Roxbury native Haynes to be honored by Harvard
Kevin T. Cox | 4/15/2009, 6:27 a.m.
“They don’t hear it on the radio, so it seems like black people know less about jazz than anybody.”
Haynes remembers a time when the music and the musicians were tightly woven into the fabric of the black community.
“I opened Birdland with Charlie Parker in 1949, and people would stand out in the rain and in the snow. And black people were not known for standing out in the rain and snow,” he laughs. “We would go places in the South, Jim Crow areas where we couldn’t stay at the white hotels. We would go to the black section of town and people would always take us in. In those days, we were all closer. That’s missing today.”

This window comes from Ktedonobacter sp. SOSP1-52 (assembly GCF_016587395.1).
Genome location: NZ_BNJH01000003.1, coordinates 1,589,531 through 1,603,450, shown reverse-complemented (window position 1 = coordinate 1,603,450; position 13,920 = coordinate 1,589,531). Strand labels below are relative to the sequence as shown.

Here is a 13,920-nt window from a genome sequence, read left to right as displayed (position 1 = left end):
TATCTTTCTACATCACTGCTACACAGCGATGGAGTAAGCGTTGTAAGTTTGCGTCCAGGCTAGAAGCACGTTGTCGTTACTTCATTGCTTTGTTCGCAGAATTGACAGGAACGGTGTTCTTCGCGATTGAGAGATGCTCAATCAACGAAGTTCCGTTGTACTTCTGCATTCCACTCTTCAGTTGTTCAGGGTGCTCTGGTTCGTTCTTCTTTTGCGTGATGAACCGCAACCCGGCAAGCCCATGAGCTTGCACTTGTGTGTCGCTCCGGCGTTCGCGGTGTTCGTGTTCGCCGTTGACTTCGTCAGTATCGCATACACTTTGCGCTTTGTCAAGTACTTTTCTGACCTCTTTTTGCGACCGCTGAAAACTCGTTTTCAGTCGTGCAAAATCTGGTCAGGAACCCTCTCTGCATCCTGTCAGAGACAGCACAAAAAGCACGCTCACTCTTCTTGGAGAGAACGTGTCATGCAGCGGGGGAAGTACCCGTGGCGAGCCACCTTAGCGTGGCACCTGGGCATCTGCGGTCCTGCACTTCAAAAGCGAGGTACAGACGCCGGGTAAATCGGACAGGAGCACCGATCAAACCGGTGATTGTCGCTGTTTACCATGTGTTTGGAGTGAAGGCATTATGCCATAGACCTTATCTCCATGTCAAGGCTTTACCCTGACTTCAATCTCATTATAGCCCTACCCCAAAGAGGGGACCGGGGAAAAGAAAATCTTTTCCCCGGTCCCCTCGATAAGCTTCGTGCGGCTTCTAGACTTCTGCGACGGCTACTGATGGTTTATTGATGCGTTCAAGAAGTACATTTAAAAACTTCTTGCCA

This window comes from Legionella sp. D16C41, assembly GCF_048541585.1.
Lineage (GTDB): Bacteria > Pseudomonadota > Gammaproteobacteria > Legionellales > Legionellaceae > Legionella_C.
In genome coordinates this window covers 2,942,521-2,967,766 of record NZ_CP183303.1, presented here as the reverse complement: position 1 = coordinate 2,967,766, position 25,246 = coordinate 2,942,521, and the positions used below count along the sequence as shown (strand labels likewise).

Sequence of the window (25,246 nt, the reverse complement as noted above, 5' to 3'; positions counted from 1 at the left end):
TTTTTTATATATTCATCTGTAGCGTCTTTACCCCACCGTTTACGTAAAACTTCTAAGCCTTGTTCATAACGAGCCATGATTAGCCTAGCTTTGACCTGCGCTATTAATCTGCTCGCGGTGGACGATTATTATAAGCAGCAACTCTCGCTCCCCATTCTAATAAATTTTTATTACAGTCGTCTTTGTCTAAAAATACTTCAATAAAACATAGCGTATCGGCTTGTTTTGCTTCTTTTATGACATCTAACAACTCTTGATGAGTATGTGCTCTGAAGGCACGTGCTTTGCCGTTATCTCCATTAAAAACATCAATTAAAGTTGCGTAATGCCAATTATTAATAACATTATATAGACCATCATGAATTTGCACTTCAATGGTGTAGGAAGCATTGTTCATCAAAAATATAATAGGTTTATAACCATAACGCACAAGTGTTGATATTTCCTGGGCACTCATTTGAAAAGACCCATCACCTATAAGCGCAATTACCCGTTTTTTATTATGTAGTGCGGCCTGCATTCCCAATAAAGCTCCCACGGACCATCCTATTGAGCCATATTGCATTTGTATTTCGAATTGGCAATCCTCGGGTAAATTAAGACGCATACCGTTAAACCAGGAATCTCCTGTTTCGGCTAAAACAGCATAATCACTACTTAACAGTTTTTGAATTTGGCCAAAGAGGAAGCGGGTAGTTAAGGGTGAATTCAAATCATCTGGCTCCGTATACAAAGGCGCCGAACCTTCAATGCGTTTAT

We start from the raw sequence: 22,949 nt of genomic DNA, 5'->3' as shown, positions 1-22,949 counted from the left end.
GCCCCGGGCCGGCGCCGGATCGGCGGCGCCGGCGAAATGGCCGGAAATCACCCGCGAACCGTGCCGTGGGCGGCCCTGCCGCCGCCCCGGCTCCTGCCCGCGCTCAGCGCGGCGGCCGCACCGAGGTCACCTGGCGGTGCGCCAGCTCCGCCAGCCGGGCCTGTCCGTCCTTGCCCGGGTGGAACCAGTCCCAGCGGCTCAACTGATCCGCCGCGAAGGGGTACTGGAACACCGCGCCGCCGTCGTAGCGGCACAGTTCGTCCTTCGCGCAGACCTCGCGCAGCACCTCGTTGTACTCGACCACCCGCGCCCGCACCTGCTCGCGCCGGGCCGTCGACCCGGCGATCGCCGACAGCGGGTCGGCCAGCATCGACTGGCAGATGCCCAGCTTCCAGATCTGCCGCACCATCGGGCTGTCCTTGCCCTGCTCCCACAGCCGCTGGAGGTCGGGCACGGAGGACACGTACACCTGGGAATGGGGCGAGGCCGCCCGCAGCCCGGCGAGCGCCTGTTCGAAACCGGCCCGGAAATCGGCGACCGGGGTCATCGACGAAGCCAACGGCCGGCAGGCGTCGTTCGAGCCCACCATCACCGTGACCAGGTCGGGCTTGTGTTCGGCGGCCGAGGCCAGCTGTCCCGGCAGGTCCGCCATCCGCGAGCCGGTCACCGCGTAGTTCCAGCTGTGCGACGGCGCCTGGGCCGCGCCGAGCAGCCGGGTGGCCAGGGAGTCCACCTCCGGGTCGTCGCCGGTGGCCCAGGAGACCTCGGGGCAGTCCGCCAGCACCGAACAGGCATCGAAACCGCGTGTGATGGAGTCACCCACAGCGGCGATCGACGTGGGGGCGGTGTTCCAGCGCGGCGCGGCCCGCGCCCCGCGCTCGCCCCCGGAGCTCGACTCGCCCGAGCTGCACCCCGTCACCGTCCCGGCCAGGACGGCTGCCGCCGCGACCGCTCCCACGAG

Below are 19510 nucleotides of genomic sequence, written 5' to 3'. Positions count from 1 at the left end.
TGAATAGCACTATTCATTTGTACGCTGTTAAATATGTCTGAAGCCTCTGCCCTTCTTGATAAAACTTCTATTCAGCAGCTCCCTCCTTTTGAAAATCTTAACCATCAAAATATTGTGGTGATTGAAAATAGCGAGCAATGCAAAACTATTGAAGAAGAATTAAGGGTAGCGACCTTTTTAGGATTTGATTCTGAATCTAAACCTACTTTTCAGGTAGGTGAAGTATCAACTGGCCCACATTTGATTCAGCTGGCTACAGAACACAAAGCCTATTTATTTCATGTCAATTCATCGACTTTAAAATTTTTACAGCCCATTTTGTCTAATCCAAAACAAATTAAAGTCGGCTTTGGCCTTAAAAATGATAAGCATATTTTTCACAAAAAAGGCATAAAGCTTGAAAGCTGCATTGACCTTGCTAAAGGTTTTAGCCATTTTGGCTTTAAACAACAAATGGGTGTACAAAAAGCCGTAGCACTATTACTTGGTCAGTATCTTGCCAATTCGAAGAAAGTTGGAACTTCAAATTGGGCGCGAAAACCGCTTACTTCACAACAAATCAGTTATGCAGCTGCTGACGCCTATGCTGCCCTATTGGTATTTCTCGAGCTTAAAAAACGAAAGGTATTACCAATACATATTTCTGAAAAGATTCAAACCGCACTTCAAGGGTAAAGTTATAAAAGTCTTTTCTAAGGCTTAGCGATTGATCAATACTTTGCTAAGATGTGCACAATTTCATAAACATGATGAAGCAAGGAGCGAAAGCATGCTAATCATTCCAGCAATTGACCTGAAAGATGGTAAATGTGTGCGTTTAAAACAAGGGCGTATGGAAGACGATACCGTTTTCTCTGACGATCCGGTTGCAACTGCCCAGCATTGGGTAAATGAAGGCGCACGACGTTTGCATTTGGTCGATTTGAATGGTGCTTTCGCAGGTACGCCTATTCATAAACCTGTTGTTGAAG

Still, Haynes sees a bright future for jazz in the many younger musicians he has mentored and inspired, such as his concert’s special guest, Roy Hargrove. They have played together many times, and share much more than first names and last initials.
“Lots of times, if I’m playing some place like the Village Vanguard in New York, [Hargrove will] pop in and come right up and start playing with us,” Haynes says. “We’ve got a thing going without words …”
Haynes’ April 15-18 Harvard residency provides a unique opportunity for students and fans of music to listen to, learn from and experience one of the very few living legends of jazz — a man who is more than happy to teach and share his experiences and his music.
“Music is a great thing, it’s like a religion,” Haynes says. “It can take you out of your problems and get your mind off of whatever it’s on. Listen to some real live music — so-called jazz or otherwise. Listen to music. Listen to music, regardless of what type of music it is. Listen to music!”